[R] How to make attributes persist after indexing?

Marc Schwartz MSchwartz at mn.rr.com
Thu May 25 04:37:02 CEST 2006

```On Thu, 2006-05-25 at 00:43 +0100, Heinz Tuechler wrote:
> Thank you for your answer, Gabor. I will see, if I understood it.
>
> Heinz
>
> At 11:31 24.05.2006 -0400, Gabor Grothendieck wrote:
> >You could create your own child class with its own [ method.
> >
> >"[.myfactor" <- function(x, ...) {
> >       attr <- attributes(x)
> >       x <- NextMethod("[")
> >       attributes(x) <- attr
> >       x
> >}
> >
> >gx <- structure(fx, class = c("myfactor", class(fx)))
> >attributes(gx[1])
> >

Heinz,

What Gabor has proposed is essentially what Frank Harrell does in the
Hmisc package (which I referenced), though in a more generic fashion
with respect to the attributes that are saved and reset.

By using:

gx <- structure(fx, class = c("myfactor", class(fx)))

you are taking an object 'fx' and adding a child class attribute called
"myfactor" to it. So it is in effect an object that retains the
attributes of the original class of 'fx', plus the new class attribute
'myfactor'.

As a parallel, for example, consider that a square is a child class of a
rectangle. A square inherits all of the attributes of a rectangle, plus
the additional attribute that all four sides are of equal length. So for
example, if 'x' is a square, you might see:

> x
[1] 4 4 4 4
attr(,"class")
[1] "square"    "rectangle"

as compared to a rectangle 'y':

> y
[1] 4 2 4 2
attr(,"class")
[1] "rectangle"

Note the two class attributes for 'x', with 'square' preceding
'rectangle' in the order. The order is important, because in R, function
methods are dispatched based upon the class attributes in the order that
they appear in the vector.

So...back to 'gx'.

When the generic "[" function is called with "gx" (ie. gx[1]), the first
class attribute 'myfactor' is picked up from 'gx'. Then, the method that
Gabor has presented, "[.myfactor", is dispatched (executed). It is the
generic function "[" with the specific class method defined by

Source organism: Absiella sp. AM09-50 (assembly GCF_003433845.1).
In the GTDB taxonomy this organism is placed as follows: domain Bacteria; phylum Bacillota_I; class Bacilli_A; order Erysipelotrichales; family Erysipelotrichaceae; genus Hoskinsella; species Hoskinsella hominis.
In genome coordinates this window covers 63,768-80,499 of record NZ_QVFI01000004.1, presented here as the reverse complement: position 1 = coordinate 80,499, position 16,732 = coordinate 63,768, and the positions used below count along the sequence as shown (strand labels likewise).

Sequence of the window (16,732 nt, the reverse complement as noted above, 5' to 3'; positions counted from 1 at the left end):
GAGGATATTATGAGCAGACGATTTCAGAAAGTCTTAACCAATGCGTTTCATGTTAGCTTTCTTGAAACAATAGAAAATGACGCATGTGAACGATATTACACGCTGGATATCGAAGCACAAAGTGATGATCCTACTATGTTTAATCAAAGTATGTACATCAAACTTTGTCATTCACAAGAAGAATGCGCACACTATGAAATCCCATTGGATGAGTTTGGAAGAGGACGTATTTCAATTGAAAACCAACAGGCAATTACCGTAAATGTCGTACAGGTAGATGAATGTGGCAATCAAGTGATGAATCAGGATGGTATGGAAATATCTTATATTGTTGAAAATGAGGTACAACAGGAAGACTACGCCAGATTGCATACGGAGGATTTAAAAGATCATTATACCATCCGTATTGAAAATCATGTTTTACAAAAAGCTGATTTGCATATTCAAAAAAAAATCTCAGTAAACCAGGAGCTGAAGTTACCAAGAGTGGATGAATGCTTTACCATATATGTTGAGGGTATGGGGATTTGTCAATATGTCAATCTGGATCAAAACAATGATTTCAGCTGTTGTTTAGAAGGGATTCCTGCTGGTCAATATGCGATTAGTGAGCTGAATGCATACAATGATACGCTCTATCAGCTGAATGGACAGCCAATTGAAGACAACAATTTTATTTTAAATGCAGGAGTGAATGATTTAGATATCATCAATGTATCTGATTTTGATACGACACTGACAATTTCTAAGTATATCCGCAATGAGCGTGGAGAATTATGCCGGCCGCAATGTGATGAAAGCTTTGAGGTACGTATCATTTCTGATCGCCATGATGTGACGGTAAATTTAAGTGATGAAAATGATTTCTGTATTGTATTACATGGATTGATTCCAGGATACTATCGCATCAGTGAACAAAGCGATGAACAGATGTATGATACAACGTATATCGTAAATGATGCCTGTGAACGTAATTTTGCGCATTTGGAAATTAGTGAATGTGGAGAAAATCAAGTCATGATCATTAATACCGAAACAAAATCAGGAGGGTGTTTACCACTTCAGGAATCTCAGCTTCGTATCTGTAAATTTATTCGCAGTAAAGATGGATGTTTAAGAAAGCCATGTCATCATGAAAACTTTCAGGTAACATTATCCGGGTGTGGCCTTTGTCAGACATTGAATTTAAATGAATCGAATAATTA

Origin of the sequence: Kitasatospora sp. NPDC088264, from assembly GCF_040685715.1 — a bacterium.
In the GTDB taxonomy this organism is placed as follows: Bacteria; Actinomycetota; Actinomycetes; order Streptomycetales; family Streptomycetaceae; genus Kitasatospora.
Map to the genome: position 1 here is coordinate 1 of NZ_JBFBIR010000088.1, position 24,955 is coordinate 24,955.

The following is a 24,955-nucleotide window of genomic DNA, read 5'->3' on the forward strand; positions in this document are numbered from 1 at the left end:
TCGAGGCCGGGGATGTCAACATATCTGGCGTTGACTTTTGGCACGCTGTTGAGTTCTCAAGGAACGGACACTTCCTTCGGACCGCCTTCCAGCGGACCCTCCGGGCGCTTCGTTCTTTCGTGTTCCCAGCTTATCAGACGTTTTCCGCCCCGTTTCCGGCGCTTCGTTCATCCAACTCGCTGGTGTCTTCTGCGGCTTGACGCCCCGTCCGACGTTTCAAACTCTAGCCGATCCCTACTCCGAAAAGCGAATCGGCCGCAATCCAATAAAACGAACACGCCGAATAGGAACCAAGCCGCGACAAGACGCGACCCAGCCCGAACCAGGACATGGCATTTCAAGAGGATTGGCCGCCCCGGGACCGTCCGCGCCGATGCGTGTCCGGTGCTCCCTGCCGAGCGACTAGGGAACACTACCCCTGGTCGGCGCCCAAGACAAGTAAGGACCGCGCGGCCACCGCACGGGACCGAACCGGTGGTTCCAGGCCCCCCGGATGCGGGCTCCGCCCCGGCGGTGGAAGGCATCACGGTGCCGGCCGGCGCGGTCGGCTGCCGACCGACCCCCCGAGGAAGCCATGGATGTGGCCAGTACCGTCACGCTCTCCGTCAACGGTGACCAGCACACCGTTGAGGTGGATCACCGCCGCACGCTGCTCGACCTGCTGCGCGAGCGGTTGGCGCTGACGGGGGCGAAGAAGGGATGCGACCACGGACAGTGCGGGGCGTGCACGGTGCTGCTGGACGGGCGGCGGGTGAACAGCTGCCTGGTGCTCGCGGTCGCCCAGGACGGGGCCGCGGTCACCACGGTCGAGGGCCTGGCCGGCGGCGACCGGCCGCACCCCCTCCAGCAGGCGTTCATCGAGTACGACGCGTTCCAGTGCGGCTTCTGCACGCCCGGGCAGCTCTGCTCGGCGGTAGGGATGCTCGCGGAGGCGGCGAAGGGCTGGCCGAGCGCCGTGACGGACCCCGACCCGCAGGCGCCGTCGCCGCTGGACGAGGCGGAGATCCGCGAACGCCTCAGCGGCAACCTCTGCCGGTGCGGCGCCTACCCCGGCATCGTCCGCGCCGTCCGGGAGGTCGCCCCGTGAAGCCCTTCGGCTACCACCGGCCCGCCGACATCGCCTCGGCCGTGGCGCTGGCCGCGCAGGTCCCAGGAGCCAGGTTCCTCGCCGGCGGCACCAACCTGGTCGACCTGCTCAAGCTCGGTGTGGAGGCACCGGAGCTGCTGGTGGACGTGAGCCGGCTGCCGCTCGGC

".myfactor".

In that function, the first thing that takes place is that the
attributes of the 'x' argument are saved in 'attr'.

attr <- attributes(x)

This would include any new attributes that you have defined and added,
such as labels and comments.

The next thing that happens is that the generic "[" is now called again:

x <- NextMethod("[")

but this time, the method dispatched is based upon the "Next" entry in
the class vector. In this case, whatever the original class of 'fx' was,
which could be an atomic vector, a factor, a matrix or a data frame, for
example.

You can see the methods available for "[" by using:

methods("[")

The appropriate method for "[" is then executed, resulting in 'x', which
is the subset version of 'gx'.

Then:

attributes(x) <- attr

restores the original attributes saved in 'attr' to 'x'.

Then, finally, the 'x' object is returned to the calling environment.

So, in effect, you have created a new subset function "[" that retains
is defined in your working environment, all you have to do is to add the
newly associated class attribute to the objects you want to subset and R
does the rest transparently.

Thus:

# Add the new method
"[.myfactor" <- function(x, ...) {
attr <- attributes(x)
x <- NextMethod("[")
attributes(x) <- attr
x
}

# Create fx
fx <- factor(1:5, ordered = TRUE)
attr(fx, 'comment') <- 'Comment for fx'
attr(fx, 'label') <- 'Label for fx'
attr(fx, 'testattribute') <- 'just for fun'

> attributes(fx)
\$levels
[1] "1" "2" "3" "4" "5"

\$class
[1] "ordered" "factor"

\$comment
[1] "Comment for fx"

\$label
[1] "Label for fx"

\$testattribute
[1] "just for fun"

# Create gx, which is identical to fx, with the
# additional class attribute
gx <- structure(fx, class = c("myfactor", class(fx)))

> attributes(gx)
\$levels
[1] "1" "2" "3" "4" "5"

\$class
[1] "myfactor" "ordered"  "factor"   # <- Note change here

\$comment
[1] "Comment for fx"

\$label
[1] "Label for fx"

\$testattribute
[1] "just for fun"

# Show the structure of fx[1]
# Note that other attributes are lost
> str(fx[1])
Ord.factor w/ 5 levels "1"<"2"<"3"<"4"<..: 1

# Show the structure of gx[1]
# Note that attributes are retained
> str(gx[1])
Ord.factor w/ 5 levels "1"<"2"<"3"<"4"<..: 1
- attr(*, "comment")= chr "Comment for fx"
- attr(*, "label")= chr "Label for fx"
- attr(*, "testattribute")= chr "just for fun"

HTH,

Marc Schwartz

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